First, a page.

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Prairies wake up to winter

A bright and snowy morning in Calgary
A bright and snowy morning in Calgary

Alexandra Pope, staff writer

April 3, 2011 — People on the southern Prairies woke up to a thick blanket of fresh snow Sunday in the wake of a moisture-filled Pacific low.

Snow accumulation in the Prairies
Snow accumulation in the Prairies

Calgary was among the cities hardest hit by the spring snowstorm. Early Environment Canada reports estimate between 20 and 30 cm of snow had fallen on the city by 3 p.m. Saturday afternoon -- making it the biggest snowfall event Calgary has seen this winter.

The heavy, wet snow snarled traffic in the city. Between midnight and 10:15 a.m. on Saturday, police responded to 65 reported collisions. By mid-afternoon, the number of accidents swelled to 122, at least three of them involving police vehicles that were already on-scene at other collisions.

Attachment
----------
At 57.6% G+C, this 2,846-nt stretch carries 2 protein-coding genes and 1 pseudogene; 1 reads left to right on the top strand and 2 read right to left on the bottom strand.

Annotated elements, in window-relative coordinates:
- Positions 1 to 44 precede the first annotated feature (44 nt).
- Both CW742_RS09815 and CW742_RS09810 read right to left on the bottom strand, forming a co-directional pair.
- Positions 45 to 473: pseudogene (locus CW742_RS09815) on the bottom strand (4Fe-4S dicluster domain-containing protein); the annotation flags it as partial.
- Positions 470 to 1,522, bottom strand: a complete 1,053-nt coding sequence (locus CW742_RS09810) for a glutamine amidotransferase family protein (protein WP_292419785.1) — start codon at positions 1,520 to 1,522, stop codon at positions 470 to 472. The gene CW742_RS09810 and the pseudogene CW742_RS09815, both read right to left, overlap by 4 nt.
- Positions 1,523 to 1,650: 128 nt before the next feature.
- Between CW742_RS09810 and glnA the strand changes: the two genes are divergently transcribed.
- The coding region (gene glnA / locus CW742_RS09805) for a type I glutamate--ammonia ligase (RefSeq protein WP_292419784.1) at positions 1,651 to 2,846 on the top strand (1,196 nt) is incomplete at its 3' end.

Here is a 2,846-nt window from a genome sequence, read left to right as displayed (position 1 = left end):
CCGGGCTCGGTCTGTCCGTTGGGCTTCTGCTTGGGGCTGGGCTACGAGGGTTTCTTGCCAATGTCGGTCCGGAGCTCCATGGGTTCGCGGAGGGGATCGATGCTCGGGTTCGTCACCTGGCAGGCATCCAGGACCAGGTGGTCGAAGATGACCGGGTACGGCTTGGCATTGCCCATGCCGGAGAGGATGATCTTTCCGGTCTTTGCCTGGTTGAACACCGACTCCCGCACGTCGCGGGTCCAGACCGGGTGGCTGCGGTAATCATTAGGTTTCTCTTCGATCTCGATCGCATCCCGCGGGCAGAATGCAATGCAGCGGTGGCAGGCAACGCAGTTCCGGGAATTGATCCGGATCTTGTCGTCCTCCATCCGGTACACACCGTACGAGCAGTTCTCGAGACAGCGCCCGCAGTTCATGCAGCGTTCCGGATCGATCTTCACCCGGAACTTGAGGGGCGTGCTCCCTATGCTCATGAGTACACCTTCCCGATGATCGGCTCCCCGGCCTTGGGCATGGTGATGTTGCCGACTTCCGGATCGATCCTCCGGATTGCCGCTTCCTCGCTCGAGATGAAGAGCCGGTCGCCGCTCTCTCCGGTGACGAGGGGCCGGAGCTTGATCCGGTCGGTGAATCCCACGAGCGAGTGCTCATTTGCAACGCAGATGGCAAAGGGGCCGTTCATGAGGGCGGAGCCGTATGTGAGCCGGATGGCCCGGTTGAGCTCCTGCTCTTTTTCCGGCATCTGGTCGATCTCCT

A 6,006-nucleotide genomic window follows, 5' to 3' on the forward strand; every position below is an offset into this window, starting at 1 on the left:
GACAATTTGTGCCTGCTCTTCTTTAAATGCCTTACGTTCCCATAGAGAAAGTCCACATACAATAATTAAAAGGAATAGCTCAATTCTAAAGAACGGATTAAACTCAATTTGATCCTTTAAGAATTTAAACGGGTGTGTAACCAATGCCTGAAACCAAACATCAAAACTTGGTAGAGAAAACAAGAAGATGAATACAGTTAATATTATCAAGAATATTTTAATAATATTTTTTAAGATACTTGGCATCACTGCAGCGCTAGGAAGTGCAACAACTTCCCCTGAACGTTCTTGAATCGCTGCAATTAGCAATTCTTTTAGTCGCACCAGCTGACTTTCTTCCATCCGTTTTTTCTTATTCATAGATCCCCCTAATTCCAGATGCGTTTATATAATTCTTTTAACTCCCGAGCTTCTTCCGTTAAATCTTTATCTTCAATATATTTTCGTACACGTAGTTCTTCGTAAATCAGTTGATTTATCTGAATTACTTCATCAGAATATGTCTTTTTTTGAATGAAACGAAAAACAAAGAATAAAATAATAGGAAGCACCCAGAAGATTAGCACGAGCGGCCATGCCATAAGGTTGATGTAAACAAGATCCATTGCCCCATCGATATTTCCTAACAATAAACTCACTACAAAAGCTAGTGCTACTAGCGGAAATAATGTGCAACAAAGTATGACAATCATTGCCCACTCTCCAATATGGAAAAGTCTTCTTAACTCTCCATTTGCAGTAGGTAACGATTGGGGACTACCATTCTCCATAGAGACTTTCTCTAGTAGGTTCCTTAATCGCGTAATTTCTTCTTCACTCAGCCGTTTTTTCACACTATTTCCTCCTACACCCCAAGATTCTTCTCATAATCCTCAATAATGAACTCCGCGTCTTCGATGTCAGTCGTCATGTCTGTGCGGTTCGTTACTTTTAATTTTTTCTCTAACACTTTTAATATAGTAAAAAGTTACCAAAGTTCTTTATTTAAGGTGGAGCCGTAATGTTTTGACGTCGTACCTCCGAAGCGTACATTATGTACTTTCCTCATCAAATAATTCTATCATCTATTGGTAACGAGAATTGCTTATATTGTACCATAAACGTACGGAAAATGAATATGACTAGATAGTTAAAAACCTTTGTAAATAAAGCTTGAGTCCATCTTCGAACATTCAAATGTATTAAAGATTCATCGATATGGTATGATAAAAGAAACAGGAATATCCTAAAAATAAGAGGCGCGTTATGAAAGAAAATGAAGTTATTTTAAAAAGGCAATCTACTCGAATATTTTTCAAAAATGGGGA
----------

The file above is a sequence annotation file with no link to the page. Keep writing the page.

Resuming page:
The poor conditions prompted the city to close several hilly routes even as plows were out in full force.

Other communities in southern Alberta -- which is already concerned about the potential for severe flooding from spring runoff -- were equally hard hit.

Springbank reported 18 cm of snow, Pincher Creek 24 cm, and Claresholm 25 cm.

The storm continued east into Saskatchewan, where provincial officials urged drivers to avoid several major highways Saturday night, including the main highway between Swift Current and the U.S. border.

As of Monday afternoon, Regina and Winnipeg felt below seasonal temperatures, whereas southern Alberta climbed up to 6 C.

With files from CBC Calgary

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